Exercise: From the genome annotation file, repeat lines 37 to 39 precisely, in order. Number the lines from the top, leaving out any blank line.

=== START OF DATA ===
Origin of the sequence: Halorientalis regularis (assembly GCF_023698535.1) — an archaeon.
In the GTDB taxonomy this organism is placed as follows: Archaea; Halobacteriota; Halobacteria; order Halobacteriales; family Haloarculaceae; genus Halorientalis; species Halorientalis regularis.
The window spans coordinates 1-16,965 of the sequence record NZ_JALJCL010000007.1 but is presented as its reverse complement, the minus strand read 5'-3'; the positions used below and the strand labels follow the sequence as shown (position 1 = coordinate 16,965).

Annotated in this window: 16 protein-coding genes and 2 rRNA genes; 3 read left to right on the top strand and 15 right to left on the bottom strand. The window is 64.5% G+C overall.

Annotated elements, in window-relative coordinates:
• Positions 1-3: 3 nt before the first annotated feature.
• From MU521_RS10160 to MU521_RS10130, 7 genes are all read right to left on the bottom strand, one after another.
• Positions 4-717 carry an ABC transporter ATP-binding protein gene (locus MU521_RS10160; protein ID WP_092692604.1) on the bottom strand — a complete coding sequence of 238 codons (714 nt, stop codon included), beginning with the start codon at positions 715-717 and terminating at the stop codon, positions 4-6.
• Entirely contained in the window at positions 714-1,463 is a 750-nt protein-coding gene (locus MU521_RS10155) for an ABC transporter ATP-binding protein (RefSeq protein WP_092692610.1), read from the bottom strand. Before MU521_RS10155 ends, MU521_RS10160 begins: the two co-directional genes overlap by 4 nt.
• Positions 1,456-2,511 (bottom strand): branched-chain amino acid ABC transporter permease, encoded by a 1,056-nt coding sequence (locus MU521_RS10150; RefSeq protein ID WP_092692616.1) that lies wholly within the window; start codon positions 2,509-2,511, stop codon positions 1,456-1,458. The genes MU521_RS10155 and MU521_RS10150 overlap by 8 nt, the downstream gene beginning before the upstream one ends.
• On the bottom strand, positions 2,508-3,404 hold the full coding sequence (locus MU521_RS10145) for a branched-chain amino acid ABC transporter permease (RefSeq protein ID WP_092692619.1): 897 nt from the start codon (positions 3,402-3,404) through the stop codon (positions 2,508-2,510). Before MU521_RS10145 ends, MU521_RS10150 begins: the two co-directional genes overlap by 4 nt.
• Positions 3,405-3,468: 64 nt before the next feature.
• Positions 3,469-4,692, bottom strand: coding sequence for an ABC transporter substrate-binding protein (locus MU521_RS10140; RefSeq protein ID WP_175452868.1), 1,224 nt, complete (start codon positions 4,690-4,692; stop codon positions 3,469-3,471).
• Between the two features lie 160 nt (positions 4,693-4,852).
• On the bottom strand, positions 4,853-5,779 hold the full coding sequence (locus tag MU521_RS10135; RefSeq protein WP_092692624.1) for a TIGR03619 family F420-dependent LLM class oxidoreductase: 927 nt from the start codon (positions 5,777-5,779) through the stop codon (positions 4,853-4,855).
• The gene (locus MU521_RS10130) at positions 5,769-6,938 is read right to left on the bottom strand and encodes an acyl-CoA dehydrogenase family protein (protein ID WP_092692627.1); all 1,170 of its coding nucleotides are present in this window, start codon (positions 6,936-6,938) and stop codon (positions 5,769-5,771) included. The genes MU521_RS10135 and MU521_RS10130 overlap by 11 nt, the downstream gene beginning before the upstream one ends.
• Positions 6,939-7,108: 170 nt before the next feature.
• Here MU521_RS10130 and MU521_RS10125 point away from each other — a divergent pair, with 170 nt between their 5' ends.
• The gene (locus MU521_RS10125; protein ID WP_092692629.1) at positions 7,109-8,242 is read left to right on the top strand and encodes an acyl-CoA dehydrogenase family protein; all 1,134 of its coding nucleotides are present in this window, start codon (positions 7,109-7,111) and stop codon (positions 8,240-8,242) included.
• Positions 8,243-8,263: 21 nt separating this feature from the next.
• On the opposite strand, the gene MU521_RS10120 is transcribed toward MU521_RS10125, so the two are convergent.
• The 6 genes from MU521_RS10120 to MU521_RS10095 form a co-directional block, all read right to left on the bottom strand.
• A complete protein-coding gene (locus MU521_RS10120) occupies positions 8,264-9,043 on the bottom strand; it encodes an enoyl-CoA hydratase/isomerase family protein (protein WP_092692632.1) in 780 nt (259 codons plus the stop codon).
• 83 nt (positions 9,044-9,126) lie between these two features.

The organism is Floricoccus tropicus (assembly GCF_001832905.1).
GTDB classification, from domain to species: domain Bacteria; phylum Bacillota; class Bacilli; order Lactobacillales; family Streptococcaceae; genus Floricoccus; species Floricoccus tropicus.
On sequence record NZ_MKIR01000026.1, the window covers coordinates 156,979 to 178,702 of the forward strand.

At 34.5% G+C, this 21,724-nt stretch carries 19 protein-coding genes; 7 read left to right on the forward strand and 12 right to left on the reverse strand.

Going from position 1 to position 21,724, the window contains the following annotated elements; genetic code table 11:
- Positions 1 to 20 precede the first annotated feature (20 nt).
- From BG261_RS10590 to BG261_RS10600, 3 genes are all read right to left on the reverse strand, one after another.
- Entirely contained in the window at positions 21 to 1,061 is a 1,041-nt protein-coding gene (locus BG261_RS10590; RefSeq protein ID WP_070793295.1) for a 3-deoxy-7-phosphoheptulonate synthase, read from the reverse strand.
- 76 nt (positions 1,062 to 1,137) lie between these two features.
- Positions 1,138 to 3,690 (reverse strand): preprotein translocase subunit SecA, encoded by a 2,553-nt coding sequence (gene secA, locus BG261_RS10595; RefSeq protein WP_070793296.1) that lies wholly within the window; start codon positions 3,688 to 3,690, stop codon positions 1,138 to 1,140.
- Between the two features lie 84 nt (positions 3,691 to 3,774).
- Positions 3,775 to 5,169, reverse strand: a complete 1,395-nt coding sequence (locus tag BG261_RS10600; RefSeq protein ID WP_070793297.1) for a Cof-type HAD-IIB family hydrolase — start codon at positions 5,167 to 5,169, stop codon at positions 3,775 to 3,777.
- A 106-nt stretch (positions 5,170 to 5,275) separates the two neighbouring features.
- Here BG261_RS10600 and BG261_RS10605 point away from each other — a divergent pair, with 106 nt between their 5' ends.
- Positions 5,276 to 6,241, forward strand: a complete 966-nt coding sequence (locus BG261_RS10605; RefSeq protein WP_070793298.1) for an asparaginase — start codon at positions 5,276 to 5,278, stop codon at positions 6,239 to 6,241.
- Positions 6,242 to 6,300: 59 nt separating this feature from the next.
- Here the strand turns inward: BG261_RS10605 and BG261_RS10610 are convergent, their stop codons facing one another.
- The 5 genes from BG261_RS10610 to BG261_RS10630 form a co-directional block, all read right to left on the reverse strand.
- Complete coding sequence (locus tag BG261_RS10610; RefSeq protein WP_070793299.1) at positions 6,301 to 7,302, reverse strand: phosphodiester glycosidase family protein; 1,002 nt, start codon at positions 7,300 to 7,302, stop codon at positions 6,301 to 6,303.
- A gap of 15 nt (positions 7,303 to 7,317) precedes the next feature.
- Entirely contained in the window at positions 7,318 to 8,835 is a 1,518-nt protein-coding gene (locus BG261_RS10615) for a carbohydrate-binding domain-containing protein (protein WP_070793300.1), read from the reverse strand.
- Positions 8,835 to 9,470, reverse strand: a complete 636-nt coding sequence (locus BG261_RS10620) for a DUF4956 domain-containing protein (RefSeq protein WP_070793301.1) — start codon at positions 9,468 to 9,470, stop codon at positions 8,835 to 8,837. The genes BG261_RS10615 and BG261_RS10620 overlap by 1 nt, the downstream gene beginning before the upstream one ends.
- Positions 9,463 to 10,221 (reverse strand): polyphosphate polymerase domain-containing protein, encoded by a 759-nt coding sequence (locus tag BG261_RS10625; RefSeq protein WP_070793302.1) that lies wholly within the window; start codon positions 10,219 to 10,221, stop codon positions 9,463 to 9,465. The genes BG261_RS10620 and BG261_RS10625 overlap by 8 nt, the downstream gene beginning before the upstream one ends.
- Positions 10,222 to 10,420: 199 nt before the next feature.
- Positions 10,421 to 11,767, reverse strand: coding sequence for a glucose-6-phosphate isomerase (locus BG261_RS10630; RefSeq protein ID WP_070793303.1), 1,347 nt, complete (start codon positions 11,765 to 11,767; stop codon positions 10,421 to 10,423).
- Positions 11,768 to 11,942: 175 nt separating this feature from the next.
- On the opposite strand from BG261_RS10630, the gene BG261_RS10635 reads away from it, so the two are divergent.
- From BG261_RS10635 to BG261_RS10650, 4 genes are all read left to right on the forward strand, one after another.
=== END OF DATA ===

- A 106-nt stretch (positions 5,170 to 5,275) separates the two neighbouring features.
- Here BG261_RS10600 and BG261_RS10605 point away from each other — a divergent pair, with 106 nt between their 5' ends.
- Positions 5,276 to 6,241, forward strand: a complete 966-nt coding sequence (locus BG261_RS10605; RefSeq protein WP_070793298.1) for an asparaginase — start codon at positions 5,276 to 5,278, stop codon at positions 6,239 to 6,241.